Older Pet Care
For many owners, winter time can really emphasise their pets age and some of the basic struggles and attention our golden oldies need. Pet Insurance Australia take a look at some important care our older pets need.
There is nothing more special than a greying golden oldie excitedly meeting you at the door or nuzzling your hand for a pat. Our older pets are simply wonderful and have given us a lifetime of love and cuddles. However, as our pets age their degeneration in movement and risk of health complications can become apparent.
Firstly, it’s a good idea to book in regular vet visits with your older cat or dog. As we’ve said before, pets are complete masters at masking their pain and very slight changes in their behaviour can signal a problem. So, if you ever think ‘hmmm that’s a bit odd’ when it comes to your older pet, book in a check-up with your veterinarian.
Many vets now offer older cat and dog treatment plans, so you can check-in regularly with any common problems that affect our older pets.
For some cat owners, discovering your older cat has gone completely deaf is quite a shock. You may only notice that your cat doesn’t run away from the vacuum anymore or seems to not be bothered by the dog barking. It’s these small unusual changes in behaviour can signal a possible problem.
Other signals that your older pet needs a check-up include;
- Smelly pungent breath
- Pain when moving/walking/lying down
- Reluctance to jump
- Weight loss/gain
- Increase in thirst
- Reluctance to eat
- Licking biting joints
- Change in behaviour
Like with younger pets, keeping older pets warm during the winter is important. Add extra blankets to beds and moving bedding into sunlit areas can also help keep them warm during the day. Also consider lifting the beds off the floor (not too high) can help with warmth.
Older cats and dogs should always be allowed to sleep inside during the evenings as many will struggle with the cold. You may also consider utilising dog coats and other comforts.
As our pets get older their exercise needs will change. Your dog may struggle with a 40minutues romp at the off-leash park. Most will not during the time, but you may notice that your pet is showing signs of ‘stiffness’ the next day. They key is to find the right balance, your older pet needs to keep those joints moving but not in a way that they will cause pain. Consider on-leash walking and reducing the time your dog is allowed to run off-leash.
For cats, during the winter they will become more sedentary regardless of their age, particularly if they are outdoor cats. Just think of all the bugs your cat loves to chase and pounce on in the Summer time. As these have decreased, so has your cats level of enthusiasm for the outdoor life. So, all cats should be encouraged to move during this time of year.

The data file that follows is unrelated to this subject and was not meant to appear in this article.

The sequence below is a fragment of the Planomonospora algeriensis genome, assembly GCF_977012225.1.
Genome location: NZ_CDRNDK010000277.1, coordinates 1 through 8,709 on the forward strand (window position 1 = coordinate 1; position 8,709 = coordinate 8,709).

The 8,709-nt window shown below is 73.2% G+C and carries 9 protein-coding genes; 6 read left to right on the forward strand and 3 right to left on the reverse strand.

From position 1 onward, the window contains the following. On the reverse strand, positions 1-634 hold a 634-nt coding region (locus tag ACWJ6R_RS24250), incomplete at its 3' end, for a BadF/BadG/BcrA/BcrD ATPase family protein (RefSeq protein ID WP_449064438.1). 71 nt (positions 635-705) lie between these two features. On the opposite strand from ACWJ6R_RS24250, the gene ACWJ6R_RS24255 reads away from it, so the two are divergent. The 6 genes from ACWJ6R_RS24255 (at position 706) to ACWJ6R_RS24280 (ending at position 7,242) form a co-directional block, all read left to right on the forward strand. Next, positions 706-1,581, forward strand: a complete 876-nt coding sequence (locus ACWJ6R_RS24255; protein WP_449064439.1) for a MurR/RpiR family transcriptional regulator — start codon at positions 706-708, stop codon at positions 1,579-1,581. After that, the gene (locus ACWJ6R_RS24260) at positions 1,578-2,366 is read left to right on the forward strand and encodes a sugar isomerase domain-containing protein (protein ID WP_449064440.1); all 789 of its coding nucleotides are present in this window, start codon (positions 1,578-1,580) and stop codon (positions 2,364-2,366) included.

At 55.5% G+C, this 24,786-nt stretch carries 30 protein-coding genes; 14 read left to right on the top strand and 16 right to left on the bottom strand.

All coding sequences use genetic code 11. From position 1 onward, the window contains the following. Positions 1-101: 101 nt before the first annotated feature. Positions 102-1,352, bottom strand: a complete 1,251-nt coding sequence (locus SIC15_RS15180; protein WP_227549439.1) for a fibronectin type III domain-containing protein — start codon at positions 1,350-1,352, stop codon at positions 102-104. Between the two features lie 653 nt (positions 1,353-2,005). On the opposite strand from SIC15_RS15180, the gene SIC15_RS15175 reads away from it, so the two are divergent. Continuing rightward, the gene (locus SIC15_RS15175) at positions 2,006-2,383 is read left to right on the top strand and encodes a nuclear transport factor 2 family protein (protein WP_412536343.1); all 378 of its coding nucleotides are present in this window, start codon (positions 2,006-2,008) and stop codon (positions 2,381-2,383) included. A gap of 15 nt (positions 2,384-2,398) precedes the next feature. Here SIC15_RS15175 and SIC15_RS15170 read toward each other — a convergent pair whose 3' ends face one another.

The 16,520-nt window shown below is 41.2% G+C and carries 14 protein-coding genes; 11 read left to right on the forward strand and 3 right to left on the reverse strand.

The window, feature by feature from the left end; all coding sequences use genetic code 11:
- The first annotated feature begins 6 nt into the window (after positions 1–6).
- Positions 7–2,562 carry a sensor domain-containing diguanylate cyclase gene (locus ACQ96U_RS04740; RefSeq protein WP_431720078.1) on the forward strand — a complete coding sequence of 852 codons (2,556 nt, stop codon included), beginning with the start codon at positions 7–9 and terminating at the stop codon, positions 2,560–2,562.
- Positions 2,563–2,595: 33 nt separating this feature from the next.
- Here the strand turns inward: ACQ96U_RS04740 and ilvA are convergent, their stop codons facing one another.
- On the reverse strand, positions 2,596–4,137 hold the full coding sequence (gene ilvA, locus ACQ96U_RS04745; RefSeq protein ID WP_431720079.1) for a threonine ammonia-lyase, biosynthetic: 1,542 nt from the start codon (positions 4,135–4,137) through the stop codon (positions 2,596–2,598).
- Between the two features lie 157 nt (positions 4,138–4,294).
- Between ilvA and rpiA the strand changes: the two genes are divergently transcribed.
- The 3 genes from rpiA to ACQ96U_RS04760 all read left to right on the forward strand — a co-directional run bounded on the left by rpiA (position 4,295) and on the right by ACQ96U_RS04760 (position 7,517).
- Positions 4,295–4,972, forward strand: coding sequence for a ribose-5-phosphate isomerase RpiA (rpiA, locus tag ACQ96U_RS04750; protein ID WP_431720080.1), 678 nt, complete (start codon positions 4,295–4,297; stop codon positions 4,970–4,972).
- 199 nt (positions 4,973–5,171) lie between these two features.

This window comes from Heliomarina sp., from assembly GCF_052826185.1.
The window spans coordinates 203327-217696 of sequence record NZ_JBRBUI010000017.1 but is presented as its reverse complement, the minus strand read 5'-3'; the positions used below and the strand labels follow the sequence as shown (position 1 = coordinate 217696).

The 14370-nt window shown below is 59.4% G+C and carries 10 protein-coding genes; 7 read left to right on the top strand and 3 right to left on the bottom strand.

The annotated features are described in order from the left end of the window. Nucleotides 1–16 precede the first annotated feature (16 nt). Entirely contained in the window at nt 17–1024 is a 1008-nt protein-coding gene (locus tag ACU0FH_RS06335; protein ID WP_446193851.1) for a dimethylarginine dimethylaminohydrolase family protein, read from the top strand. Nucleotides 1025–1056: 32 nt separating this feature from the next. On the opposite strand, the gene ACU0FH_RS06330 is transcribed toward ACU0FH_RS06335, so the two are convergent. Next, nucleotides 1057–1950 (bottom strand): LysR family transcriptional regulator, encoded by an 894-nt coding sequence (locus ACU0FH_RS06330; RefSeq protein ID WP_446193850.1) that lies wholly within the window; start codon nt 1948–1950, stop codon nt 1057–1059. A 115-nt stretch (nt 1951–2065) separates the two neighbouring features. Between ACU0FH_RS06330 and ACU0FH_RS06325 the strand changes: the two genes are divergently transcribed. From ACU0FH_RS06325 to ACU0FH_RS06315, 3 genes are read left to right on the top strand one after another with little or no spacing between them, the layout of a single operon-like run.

There are some great products on the market that can entice your precious feline to jump, run and pounce. For older pets this movement can help keep them active and also help you judge if they are feeling OK. The jump test is a good way to determine if your cat could be suffering from arthritis. Cats that no longer like to jump could be in pain, and veterinary treatment is advisable.
HOT TIPS FOR OLDER COLD PETS
- Older cats may also need a litter box installed if you do not have one. During the cold they will be much less likely to go outside and may choose another area like a bathtub or shower.
- Add some water to your pet’s food and consider feeding some wet food. Pets will drink less during the cooler weather.
- Keep up with dental care and speak to your vet if you are concerned. The gums are the gateway to the body, so disease in the gums and teeth can lead to other complications.
- Allow you pet access to indoor areas.
- Consider using ramps to help your older pet move around the home easily.
- If you think your older pet is slowly going blind, try not to move furniture around too often.
- If you notice a change in behaviour, seek professional help.
Old Dog Care
Dogs are a great addition to your family, but they can also have their own special set of problems. These problems can range from injuries they’ve sustained in the past, to developing an age-related condition that you may not be aware of. This blog post discusses some fact and fun care topics for older dogs.
It’s not easy being a pet owner! Animals need their owners more than ever as they age, just like we do. Taking care of an aging pet can be a rewarding experience and the easiest way to meet their needs is by knowing what those needs are.
Aging can affect the mind, body and spirit of your pet. Understanding how your dog is feeling as they get older will help you better know how to be there for them.
You’ll want to pay close attention to their eating and weight habits as they age since this can be a sign that something more serious may be going on.
Your dog’s sense of smell shrinks so it is a good idea to do more laundry since their noses aren’t as adept at sniffing out dirty clothes.
How much exercise your dog needs changes with age so you’ll have to adjust accordingly.
Signs of aging in pets include: gaining weight, not eating, decreased mobility and general lack of energy.
If you see any of these signs, talk to your veterinarian to get a check up on your pup. If it turns out your dog is suffering from something serious like cancer, then treating them can be simple with modern medicine. The other option is euthanasia which is always an option for older pets who are near the end of their life span.